Chief Justice Roberts to swear in yet another president who opposed him

Supreme Court Chief Justice John G. Roberts Jr. reads the oath of office to President Obama in 2013.
(Paul Sancya / Associated Press)

Someday, perhaps, Supreme Court Chief Justice John G. Roberts Jr. will swear in a new president who doesn’t wish someone else had his job.

Wednesday won’t be that day.

When Roberts leads President-elect Joe Biden in the oath of office, it will be the fourth time that the chief justice will stand across from a man who either voted against his confirmation to the Supreme Court or has made no secret of unflattering views of him.

Biden was one of 22 senators who voted against Roberts’ elevation to the high court in 2005. Another was President Obama, who twice took the oath from Roberts.


President Trump has also castigated the chief justice as a “disgrace” for his role in upholding Obama’s healthcare overhaul. Roberts presided over Trump’s first impeachment trial last year and could preside over his second as well.

Roberts is far from the only justice whose confirmation Biden and Vice President-elect Kamala Harris opposed. Biden, who was a senator from Delaware for more than 35 years, also voted not to confirm Justices Clarence Thomas and Samuel A. Alito Jr. Harris, before resigning as senator from California on Monday, cast votes against the the three Trump appointees to the high court: Justices Neil M. Gorsuch, Brett Kavanaugh and Amy Coney Barrett.

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It’s the first time in U.S. history that the incoming president and vice president have together voted against a majority of the court.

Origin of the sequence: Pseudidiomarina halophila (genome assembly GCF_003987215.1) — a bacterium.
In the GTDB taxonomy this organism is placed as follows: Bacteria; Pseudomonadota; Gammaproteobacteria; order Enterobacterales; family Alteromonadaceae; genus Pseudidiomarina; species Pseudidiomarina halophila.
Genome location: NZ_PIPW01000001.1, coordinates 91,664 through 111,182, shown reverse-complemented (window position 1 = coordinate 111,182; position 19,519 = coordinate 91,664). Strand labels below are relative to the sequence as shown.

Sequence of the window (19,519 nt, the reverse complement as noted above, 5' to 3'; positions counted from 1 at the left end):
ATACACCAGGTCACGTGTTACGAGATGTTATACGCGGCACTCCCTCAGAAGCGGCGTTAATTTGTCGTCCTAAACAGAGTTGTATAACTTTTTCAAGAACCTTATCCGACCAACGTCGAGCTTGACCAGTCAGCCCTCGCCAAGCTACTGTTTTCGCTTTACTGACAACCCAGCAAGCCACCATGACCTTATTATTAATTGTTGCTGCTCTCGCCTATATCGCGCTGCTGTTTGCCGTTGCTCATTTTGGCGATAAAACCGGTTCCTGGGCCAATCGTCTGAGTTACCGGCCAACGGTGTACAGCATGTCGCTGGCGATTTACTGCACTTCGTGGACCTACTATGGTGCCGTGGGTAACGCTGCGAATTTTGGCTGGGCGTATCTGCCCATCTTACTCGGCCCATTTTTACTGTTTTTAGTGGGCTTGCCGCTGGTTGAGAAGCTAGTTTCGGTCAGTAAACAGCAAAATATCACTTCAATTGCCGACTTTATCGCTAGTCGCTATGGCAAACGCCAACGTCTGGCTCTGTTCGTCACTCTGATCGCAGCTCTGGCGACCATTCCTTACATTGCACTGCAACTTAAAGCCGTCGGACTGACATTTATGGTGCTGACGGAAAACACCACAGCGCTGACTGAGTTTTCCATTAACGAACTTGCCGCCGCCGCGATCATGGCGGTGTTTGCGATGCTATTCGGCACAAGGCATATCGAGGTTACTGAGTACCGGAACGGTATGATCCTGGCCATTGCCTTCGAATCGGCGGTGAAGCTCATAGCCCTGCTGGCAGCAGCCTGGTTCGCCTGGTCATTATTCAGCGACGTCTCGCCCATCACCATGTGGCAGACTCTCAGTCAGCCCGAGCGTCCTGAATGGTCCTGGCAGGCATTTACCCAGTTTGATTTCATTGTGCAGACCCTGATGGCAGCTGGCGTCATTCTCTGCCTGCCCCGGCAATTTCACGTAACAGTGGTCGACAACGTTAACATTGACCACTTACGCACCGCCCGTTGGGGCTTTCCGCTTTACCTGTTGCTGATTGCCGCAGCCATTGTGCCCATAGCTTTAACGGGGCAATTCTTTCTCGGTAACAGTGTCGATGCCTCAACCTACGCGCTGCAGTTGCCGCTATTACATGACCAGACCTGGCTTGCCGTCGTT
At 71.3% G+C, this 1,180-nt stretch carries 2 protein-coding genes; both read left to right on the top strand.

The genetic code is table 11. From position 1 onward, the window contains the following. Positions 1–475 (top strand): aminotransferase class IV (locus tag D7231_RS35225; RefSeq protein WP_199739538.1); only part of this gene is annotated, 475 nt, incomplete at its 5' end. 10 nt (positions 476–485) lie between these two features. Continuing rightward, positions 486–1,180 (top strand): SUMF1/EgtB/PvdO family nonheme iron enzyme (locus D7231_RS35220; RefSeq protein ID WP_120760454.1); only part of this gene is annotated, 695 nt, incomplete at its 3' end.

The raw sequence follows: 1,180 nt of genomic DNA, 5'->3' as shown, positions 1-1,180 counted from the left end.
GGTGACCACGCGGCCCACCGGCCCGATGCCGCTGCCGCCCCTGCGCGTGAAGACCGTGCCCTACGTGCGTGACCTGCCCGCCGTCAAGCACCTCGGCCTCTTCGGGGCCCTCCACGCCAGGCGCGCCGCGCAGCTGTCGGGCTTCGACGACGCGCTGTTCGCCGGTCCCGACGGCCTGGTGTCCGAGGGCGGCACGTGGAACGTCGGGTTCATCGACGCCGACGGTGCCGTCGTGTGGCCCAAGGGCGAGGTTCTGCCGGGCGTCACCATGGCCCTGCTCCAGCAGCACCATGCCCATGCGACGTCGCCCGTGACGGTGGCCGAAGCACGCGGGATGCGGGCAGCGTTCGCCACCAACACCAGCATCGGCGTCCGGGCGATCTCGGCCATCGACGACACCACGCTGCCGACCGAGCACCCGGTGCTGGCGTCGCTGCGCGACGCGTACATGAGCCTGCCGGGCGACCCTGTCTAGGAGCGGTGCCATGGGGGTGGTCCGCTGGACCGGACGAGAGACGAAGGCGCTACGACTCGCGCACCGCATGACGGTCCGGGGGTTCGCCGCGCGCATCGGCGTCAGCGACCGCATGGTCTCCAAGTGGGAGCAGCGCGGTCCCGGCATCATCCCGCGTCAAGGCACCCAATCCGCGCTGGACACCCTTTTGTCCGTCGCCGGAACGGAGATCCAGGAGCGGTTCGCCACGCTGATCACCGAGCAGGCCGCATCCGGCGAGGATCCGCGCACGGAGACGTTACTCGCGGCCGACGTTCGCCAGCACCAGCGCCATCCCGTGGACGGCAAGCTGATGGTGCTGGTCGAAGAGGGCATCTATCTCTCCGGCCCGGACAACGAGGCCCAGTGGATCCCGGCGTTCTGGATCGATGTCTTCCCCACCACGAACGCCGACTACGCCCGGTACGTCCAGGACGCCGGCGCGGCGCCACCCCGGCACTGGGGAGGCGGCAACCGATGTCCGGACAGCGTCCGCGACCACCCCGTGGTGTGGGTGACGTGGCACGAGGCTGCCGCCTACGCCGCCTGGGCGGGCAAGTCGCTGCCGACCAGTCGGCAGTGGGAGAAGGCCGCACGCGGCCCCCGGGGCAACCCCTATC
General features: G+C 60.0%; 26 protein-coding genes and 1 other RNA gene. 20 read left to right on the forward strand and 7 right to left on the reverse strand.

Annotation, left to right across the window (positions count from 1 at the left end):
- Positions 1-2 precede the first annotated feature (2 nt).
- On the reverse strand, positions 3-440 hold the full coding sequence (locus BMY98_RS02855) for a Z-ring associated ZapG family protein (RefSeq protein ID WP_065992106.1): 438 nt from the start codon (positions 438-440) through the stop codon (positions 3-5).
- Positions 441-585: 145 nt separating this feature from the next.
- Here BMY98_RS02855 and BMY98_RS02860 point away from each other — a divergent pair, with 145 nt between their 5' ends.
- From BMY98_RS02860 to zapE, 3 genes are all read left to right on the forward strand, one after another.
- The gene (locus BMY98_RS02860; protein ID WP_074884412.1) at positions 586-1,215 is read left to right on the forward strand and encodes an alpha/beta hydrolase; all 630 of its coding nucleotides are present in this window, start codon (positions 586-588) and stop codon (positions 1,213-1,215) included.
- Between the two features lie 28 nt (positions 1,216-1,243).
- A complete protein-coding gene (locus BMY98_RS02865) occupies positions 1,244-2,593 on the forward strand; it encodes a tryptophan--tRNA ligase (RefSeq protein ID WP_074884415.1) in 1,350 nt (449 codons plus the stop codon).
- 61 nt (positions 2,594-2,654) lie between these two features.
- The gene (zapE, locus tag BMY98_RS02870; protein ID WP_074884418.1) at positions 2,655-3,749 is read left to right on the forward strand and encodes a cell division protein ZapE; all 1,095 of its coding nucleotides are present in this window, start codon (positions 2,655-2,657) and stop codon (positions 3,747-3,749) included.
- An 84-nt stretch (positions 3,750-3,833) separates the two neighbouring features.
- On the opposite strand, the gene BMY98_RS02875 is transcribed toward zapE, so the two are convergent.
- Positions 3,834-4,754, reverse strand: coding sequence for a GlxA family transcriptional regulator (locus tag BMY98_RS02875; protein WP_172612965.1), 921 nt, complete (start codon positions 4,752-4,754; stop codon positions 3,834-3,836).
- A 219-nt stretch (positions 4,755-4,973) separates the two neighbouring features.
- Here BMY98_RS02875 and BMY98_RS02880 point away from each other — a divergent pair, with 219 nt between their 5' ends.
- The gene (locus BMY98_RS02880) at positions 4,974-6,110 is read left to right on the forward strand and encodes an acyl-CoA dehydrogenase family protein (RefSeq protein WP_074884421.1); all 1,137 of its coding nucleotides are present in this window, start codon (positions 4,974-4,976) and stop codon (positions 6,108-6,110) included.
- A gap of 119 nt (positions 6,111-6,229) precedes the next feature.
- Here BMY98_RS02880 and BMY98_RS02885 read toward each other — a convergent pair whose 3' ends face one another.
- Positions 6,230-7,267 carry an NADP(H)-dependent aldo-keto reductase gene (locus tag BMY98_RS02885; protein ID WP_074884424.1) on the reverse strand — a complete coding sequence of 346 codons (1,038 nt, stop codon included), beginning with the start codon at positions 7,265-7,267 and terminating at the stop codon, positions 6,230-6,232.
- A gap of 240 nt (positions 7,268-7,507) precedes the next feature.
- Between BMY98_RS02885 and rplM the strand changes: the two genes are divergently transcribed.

The unusual situation reflects the fact that both halves of the Democratic ticket served in the Senate at a time of increasing political polarization that found full expression in Supreme Court nomination fights.

“It’s more partisan, more polarized, more contentious than at any time since” the end of the Civil War, said Richard Friedman, an expert on Supreme Court history at the University of Michigan’s law school.


But Friedman and others dismissed the idea that bruised feelings would play any role in how justices decide cases.

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“It’s a remarkable thing what life tenure does. It can diminish the force of any kinds of grudge. You don’t need to get back at anybody,” Friedman said.

Roberts’ record on issues important to Obama and Trump offers support to the idea that deciding cases isn’t personal. He cast the decisive vote and wrote the opinion that upheld Obama’s healthcare law in 2012. He also upheld Trump’s ban on travel from several majority-Muslim countries in 2018, then ruled against Trump on other immigration-related cases, including the administration’s failed effort to add a citizenship question to the 2020 census and wind down protections for about 650,000 immigrants brought to the country illegally as children.

Presidents don’t always see eye to eye even with the justices they put on the court. And preserving the court’s independence is practically an obsession of Roberts’, Friedman said.

“All justices are very conscious of their role,” he said. “They may not always be totally dispassionate, but it’s not as if they go in saying, ‘I like this president — let me do him a favor.’”


Trump has criticized his three appointees for failing to take his side in election challenges.

President Theodore Roosevelt was enraged when Justice Oliver Wendell Holmes voted against him in a major antitrust case. “Out of a banana I could carve a firmer backbone,” Roosevelt said of Holmes.

President Dwight Eisenhower also soon regretted his choice of Chief Justice Earl Warren, referring to the man who led the court during its liberal era “the biggest damned-fool mistake I ever made.”